Tuesday, July 19, 2005

Playing It Safe

In most sports I’m unbelievably competitive. I will give everything I can to win. I’ll take chances. I’ll push myself. I’ll trust my instincts. I’ll try as hard as I can. I’ll do all of this because I want to be the best and I want to win. That is, unless I’m playing softball or baseball. For some odd psychological reason I am always playing it safe when it comes to this sport. I never really thought about it much until after my softball team’s league game last night.

We won the game to bolster our record to 7-2, but I felt like I had lost. There were three key moments that made me realize I play this sport way too safe and that I’m afraid to take chances on the field.

The first was a play I made from the outfield. The other team had a baserunner on first and the batter hit a blooper out in my direction. After I closed on the ball and scooped it up on two bounces, I saw the runner from first making his way to third. I had an urge to gun it to the third baseman to try and throw him out, but instead I held off and hit the cutoff man at second. I might have been able to get him at third, but I was afraid of making a bad throw and potentially allowing a run in. Luckily we got out of the inning without the runner scoring.

The second two moments were baserunning instances. I was on first with no one in front of me when the batter jacked one down the left field line. I made third easily and I could have possibly made home but I held up not wanting to get gunned down at the plate, losing us a run. I’m fast enough where I think I could have made it, but I held up wanting to stay with a safe thing—sitting on third.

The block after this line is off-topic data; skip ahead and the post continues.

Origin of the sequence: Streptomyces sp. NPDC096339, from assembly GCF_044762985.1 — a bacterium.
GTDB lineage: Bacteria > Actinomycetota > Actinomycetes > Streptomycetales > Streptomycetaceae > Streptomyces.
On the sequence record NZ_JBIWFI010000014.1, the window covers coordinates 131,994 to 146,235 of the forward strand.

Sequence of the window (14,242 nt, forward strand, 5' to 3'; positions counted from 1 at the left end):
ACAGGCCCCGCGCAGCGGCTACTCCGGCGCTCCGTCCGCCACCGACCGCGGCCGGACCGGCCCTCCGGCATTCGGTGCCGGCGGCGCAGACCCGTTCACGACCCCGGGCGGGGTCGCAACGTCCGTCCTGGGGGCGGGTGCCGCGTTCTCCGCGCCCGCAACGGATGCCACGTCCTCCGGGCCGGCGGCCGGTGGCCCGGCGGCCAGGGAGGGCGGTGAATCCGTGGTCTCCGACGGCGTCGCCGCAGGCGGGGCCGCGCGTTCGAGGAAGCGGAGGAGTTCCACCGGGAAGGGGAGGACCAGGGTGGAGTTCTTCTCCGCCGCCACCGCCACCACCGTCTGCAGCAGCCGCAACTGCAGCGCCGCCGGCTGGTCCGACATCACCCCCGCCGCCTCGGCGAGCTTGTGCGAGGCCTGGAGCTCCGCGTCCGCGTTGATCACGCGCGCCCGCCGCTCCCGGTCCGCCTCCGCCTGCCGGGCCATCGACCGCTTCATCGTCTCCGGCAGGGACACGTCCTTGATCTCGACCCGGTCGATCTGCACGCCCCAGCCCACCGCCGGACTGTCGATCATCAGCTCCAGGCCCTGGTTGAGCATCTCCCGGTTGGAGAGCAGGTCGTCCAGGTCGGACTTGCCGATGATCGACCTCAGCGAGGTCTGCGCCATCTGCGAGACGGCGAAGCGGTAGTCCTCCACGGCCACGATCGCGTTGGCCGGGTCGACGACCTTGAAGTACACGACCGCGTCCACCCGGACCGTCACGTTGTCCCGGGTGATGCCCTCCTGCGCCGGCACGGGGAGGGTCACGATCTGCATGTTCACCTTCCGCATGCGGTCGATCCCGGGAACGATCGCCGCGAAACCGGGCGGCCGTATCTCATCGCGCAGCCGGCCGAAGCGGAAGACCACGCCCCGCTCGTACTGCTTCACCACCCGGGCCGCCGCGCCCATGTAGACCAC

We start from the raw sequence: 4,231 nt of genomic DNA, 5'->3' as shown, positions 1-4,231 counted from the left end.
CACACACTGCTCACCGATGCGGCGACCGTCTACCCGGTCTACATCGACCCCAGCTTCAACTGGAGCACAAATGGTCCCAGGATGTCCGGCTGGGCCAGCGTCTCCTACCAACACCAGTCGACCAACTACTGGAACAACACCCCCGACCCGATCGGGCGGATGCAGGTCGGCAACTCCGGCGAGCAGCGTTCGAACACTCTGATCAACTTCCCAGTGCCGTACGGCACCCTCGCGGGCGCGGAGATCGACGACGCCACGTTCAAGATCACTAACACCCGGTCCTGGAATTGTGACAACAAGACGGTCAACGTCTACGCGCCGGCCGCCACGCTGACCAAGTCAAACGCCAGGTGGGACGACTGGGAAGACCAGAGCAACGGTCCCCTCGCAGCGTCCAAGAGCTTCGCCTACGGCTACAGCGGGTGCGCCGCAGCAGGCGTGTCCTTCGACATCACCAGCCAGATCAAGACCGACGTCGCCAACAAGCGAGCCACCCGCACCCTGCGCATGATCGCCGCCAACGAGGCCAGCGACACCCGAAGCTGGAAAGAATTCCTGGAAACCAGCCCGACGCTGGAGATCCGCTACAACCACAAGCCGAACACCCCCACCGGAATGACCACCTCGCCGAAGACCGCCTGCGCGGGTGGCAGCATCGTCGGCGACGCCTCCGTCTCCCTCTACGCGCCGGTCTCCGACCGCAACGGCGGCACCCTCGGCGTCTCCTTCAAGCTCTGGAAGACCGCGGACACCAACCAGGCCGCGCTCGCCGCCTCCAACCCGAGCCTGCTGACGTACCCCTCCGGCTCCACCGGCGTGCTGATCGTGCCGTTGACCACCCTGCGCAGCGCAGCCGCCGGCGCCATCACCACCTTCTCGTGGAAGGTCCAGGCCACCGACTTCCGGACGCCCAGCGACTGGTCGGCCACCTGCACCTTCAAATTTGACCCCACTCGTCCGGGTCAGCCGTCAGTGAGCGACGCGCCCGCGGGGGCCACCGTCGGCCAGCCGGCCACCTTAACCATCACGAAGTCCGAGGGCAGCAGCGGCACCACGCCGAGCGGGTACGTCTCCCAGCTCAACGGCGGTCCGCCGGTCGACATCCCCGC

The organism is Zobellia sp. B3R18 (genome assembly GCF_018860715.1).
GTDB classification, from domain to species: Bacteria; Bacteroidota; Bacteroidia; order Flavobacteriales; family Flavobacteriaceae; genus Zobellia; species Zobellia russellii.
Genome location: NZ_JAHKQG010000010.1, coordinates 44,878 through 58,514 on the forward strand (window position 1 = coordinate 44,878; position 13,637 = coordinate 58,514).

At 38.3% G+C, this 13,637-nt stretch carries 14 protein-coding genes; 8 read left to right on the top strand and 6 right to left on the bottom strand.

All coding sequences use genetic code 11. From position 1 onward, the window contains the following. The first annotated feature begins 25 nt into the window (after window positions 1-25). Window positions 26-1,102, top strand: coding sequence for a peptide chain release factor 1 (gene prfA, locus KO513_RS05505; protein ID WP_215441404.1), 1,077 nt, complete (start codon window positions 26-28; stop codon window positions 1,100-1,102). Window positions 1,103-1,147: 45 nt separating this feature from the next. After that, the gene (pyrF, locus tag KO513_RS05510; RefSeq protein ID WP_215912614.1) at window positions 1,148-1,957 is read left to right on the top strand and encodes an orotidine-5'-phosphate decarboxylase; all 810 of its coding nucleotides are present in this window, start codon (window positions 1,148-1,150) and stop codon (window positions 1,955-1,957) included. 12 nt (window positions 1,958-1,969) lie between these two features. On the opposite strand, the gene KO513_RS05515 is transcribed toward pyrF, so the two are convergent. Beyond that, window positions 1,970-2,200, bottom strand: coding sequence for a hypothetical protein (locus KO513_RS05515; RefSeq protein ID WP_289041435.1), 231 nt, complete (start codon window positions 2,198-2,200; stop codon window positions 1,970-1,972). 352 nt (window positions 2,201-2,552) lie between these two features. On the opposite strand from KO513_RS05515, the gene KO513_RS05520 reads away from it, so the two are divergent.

The next batter came up with me still standing on third, anxiously wanting to get home as the game was tied at 5 apiece, and a runner behind me on second. Our guy cracked one to the shortstop and since the ball was on my side of the field I didn’t move too far towards home like I probably should have. After eyeing me up, the throw was made to first for the out. If I would have been daring, I would have made a solid 4-5 step start towards home and then jetted at the plate to score, but instead I held back not wanting to take the chance that the shortstop would fire the ball back at third instead of to first, even though the odds of that happening were pretty low.

I eventually scored on the next play on a single, but I couldn’t help but think that I almost stranded myself there without scoring. If the next batter would have gotten out I would have kept us from getting a run.

It kind of makes me wonder, why I play it so safe in softball but not other sports? Does it say something profound about my personality type? Probably not, but I think part of the reason is that baseball was the first sport I started playing when I was young and I was always so afraid of messing up that ended up overthinking everything. Every at-bat, every time I was in the field, every time I was running the bases, it didn’t matter. I was always trying to do the right thing.

Of course you can’t always do the right thing, but back then I was looking so hard for the approval of my teammates and my coach that any error or mistake I would take very personally and often I’d let it guide my future behavior. If I screwed up a stolen base attempt I’d be less likely to take off the next time. If I got burned by a long fly over my head I’d start playing extra deep. I was always trying to overcorrect for the mistakes I made, which many times weren’t even mistakes but just the breaks in the game.

It’s crazy how that type of mentality has managed to carry over into my adult softball playing career. Sure, I don’t play this way when I’m just goofing around with friends or playing a pickup game, but as soon as you put me in a game that counts for something my brain is on overdrive trying to outsmart itself and outsmart the game itself. What’s sad is that I can’t outsmart the game and mistakes are still going to happen, but I continually let them get to me. If this isn’t an argument to prove that environment helps shape a personality, I don’t know what is.

No comments: